Pongo meets with the General (formerly a Colonel), who as a working sheepdog on a nearby farm is very practiced at organization and strategy, to find that the unbreakable sleep seems to have affected *all* living creatures other than dogs. They are soon contacted by Cadpig, the youngest of the Pongos' first litter, who alone chose to get a pet of her own - by tagging along on one of Mr. Dearly's consultations with the government to help deal with the national debt, she got her dearest wish of being on television by becoming the Prime Minister's pet.
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2 of 2 people found the following review helpful By octobercountry on August 31, 2008
Format: Paperback
A couple of weeks ago I finally read "The Starlight Barking" by Dodie Smith. "101 Dalmations" was a huge favourite of mine when I was young, but I never even knew the book had a sequel until a few years ago---and have only now gotten around to reading the sequel.

I read "101 Dalmations" over and over again when I was a kid; I just loved that book. Heck, I also enjoyed the Disney animated version of the story, though I was sorry the plot deviated from the novel so much. (The less said about the more recent live-action film version of 101 Dalmations, the better. Man, whose idiotic idea was it for the dogs NOT to talk in the film? Glenn Close was a lot of fun to watch as Cruella DeVil, but other than that, I thought the film was a disaster.)

So, I certainly was pre-disposed to enjoy "The Starlight Barking." However.... I'm not sure what to say about it. It seemed very short compared to the original book, but it's been quite some time since I read the original, so perhaps they're not all that different in page count. The two books certainly are different in content, however. Apart from the conceit that dogs and other animals can all talk to one another in a sort of animal language that humans don't understand, the original book is a straightforward mystery/adventure story. The sequel, on the other hand, is the wildest sort of fantasy. I think I can allow a slight spoiler here and say that the dogs learn very early in the story that they can fly. This really wasn't what I was expecting from the book, I suppose! But more than that, somehow I didn't find the plot all that engaging. Plus, from a logical point of view, I did have a problem with the ending, which I can't really discuss without giving the whole thing away.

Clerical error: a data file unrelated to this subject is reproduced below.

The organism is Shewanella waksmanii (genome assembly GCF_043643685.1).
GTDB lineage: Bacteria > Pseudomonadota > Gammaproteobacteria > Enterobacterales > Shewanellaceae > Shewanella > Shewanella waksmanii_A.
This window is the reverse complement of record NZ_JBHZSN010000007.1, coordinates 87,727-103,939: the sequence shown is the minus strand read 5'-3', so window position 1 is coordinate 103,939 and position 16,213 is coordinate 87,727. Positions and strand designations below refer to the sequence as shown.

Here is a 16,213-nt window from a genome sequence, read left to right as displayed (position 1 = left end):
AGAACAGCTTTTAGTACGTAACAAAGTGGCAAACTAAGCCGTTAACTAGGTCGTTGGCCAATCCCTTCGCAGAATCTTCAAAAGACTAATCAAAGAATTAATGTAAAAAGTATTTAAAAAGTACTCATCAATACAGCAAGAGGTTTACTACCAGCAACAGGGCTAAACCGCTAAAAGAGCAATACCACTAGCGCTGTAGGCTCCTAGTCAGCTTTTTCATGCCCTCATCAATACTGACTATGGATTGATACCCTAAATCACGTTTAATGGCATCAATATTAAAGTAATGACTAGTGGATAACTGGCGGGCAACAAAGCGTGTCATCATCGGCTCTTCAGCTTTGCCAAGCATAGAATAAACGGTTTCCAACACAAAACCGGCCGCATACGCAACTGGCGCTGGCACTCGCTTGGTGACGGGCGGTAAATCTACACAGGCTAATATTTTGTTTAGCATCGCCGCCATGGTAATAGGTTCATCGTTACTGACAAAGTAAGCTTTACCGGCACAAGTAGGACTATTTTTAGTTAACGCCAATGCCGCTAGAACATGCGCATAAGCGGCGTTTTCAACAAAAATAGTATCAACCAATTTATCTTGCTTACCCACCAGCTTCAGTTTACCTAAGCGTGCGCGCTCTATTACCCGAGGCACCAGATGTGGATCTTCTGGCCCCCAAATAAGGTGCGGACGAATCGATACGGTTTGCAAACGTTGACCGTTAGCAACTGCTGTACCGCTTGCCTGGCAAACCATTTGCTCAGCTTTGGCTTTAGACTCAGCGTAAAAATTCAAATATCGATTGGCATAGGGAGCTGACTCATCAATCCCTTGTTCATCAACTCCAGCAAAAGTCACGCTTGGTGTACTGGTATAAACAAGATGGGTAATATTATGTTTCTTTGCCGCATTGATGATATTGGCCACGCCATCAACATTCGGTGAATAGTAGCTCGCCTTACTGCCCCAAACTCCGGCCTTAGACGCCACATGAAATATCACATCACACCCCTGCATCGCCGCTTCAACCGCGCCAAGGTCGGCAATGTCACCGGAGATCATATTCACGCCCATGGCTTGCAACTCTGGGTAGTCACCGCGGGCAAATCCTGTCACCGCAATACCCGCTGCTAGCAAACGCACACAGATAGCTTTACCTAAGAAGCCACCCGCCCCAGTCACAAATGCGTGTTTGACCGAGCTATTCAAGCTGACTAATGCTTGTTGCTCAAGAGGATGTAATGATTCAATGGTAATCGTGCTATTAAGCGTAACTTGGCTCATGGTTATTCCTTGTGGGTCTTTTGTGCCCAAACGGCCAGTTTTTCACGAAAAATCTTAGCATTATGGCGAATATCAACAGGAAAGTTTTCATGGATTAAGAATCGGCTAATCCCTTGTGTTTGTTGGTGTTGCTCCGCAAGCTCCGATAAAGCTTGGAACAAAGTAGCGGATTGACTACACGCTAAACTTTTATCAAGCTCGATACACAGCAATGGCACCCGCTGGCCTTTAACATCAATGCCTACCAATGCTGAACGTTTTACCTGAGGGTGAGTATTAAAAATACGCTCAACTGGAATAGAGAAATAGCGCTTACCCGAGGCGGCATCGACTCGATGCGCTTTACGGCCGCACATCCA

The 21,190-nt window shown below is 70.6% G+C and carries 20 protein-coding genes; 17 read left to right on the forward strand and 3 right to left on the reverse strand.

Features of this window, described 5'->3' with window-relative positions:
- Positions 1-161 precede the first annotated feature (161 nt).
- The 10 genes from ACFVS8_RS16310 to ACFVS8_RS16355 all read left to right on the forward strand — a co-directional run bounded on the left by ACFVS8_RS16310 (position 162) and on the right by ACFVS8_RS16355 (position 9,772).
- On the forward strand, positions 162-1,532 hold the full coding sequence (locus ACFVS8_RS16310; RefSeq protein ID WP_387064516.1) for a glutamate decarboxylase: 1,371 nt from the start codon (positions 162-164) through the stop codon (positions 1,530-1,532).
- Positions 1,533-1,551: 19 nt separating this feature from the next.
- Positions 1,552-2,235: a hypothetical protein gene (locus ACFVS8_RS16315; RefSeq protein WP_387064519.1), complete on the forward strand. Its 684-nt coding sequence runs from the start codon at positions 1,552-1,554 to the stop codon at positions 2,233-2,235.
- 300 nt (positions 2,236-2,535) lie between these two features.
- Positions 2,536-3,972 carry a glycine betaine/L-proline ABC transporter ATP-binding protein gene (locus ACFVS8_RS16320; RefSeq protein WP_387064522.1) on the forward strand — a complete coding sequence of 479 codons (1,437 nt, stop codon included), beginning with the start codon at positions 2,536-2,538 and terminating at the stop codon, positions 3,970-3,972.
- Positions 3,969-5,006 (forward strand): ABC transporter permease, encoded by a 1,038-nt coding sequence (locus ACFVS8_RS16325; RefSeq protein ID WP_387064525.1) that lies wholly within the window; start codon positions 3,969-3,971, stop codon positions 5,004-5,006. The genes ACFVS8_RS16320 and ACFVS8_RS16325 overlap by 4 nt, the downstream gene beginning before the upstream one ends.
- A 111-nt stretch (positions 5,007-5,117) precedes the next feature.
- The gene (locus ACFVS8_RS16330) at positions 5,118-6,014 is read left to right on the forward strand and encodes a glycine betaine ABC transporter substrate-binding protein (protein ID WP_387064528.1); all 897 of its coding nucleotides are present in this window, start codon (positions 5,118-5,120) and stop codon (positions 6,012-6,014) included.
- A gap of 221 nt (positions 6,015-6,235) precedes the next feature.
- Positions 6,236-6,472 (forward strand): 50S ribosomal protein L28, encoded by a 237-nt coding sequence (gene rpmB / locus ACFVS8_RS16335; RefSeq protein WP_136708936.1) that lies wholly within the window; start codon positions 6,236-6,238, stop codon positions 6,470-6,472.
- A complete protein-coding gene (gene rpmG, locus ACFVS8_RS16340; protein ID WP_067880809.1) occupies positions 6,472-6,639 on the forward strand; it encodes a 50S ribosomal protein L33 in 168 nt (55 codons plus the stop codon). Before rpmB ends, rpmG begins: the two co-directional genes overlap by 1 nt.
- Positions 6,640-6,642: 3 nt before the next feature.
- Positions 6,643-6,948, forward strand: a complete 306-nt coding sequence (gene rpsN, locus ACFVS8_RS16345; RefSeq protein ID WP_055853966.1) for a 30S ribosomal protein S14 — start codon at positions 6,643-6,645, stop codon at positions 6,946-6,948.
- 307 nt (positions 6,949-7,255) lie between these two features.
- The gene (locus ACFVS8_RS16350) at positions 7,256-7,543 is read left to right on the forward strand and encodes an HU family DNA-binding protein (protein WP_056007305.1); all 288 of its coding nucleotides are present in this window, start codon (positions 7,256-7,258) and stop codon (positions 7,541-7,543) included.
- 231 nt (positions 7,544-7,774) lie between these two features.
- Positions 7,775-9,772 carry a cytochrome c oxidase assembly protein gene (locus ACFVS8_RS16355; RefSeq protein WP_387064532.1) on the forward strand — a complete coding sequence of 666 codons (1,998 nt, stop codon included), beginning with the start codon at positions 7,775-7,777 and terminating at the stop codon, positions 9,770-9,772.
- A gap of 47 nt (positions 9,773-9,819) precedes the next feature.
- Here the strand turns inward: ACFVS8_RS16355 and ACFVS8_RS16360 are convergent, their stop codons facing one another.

The entire book certainly was odd.